Edinburgh’s season ends with a whimper – but help is at hand

Defeat by Glasgow highlights need for greater resilience, says head coach Richard Cockerill

Edinburgh prop Pierre Schoeman
Edinburgh prop Pierre Schoeman finds no way through the Glasgow defence. Image: ©INPHO/Craig Watson.

THE bad news for Edinburgh fans on Saturday night was that, when their team needed to be at their most spirited against Glasgow, they fell flat. The good news is that Richard Cockerill is not only well aware of the shortcomings in his squad, but has been working for some time on rectifying them. At least in terms of the head coach’s planning, next season started some time ago.

Getting the better of a Warriors side who were themselves in need of a win was always going to be tough even if Edinburgh had been at their best. But there almost seemed to be an air of resignation about them from the start, and if anything the final score of 34-10 flattered them slightly.

Of course, the success or failure of a season is not determined by one result, and at Scotstoun on Saturday the effects of the loss to Ulster a fortnight earlier were very much in evidence. That defeat inflicted the real damage on Edinburgh’s play-off hopes, with the loss to Glasgow doing no more than consigning them to fifth place rather than fourth in Conference B.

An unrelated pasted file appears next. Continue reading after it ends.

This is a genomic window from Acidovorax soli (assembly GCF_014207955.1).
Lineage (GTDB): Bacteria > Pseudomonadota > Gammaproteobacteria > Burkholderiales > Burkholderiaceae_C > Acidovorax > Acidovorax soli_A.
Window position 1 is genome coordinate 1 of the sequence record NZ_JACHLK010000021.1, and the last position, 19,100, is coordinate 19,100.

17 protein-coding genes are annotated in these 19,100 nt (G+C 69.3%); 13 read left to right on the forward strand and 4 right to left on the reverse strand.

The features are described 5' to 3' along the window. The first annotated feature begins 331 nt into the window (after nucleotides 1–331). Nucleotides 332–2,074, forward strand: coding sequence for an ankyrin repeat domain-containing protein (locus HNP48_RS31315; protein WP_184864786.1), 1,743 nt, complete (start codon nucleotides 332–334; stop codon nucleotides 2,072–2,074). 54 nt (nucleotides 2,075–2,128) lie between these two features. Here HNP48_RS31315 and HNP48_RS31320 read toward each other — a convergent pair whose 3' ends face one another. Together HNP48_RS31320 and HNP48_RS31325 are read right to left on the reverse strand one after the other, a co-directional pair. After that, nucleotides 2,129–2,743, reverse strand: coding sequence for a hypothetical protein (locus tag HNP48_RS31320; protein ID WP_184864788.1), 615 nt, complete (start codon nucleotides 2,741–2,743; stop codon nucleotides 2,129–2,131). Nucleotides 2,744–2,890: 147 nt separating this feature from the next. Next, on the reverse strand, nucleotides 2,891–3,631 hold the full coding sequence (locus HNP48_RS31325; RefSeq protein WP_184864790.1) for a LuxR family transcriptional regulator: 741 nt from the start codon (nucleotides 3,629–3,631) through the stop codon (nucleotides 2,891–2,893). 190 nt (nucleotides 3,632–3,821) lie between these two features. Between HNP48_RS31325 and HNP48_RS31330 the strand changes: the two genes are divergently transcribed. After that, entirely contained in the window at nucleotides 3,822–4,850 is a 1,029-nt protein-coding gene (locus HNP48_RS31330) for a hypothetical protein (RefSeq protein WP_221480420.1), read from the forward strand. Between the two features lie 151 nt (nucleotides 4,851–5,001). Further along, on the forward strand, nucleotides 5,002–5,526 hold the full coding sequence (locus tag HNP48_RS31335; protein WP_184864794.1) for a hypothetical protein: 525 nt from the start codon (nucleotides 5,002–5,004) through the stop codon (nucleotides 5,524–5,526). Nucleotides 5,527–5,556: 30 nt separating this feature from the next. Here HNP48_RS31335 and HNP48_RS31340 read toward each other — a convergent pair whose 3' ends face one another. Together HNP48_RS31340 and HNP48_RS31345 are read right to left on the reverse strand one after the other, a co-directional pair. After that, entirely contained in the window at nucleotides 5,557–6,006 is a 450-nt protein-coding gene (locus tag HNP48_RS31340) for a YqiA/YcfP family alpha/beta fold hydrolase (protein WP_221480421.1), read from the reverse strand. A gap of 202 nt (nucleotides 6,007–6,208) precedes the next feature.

After the highs of Cockerill’s first season in charge, when his team surprised everyone – perhaps themselves included – by reaching the play-offs, there were high hopes that they would repeat the feat this time round. That they failed to do so was not entirely their own fault: no-one could begrudge Benetton a first-ever place in the play-offs after an outstanding campaign, while Ulster under Dan McFarland have rediscovered the direction they lacked a year ago.

But, having said that, there are clearly weaknesses in the Edinburgh side that need to be sorted out, with the main defect according to Cockerill being a lack of resilience. After several games this season the coach insisted that Scottish players were not a protected species, and that they had to learn to be up for big games week after week. To say the least, it is a lesson that his own squad have not fully absorbed, as some superb performances that saw them reach the Champions Cup quarter-finals alternated with some below-par outings in the PRO14.